“We learned from Covid that unexpected things happen,” Mr. Adams said during remarks at the City Hall event.
City budget experts criticized the deal for not setting aside more.
“We think that’s a massive missed opportunity considering how much money they have,” said Andrew Rein, the president of the nonpartisan Citizens Budget Commission. The group had argued that the city should have set aside $2.3 billion — half of the unexpected windfall.
In addition to making crime-fighting a priority, Mr. Adams’s mayoral platform called for improving government efficiency. But his first budget is the largest in city history. Mayor Bill de Blasio’s final adopted budget was $99 billion, and was buoyed by $14 billion in federal pandemic aid. Mr. Rein said the budget announced on Friday was still too reliant on federal aid.
“What we have to remember is that Covid aid ends, it dries up,” Mr. Rein said. “Some of that aid is being used for programs that continue or that they wish to continue.”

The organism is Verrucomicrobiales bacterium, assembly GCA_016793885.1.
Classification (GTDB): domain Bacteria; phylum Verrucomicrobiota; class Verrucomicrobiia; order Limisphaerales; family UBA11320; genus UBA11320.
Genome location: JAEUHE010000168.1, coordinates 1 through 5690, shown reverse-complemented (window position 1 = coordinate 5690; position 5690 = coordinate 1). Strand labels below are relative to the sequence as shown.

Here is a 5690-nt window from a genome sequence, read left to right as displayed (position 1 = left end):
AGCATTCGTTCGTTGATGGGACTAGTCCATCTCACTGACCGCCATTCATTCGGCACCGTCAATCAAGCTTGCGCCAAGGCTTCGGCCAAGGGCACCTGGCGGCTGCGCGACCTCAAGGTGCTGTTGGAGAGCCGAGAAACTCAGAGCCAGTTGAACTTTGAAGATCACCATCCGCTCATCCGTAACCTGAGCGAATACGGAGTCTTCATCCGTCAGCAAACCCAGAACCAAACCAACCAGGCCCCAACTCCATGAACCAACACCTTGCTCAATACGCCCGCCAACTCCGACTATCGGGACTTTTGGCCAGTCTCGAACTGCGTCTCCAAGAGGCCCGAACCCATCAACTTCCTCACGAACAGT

Inflation factored into the final budget, with the city having to pay more for energy and “everything that we buy,” according to Jacques Jiha, the budget director. The annual inflation rate for the metropolitan region was 6.3 percent in May, less than the national average, but still high. The last time the region’s inflation rate was higher than it is now was October 1990.
Mr. Adams has struggled so far to calm public fears over crime. Although shootings and homicides are down slightly through the first five months of this year compared with the same period in 2021, they are significantly higher than they were two years ago.
There have also been a number of high-profile shootings, including on the subway in April in which at least 29 people were injured, the fatal random shooting of a subway passenger last month and several instances of children being stuck by, and in at least two cases, killed by stray bullets.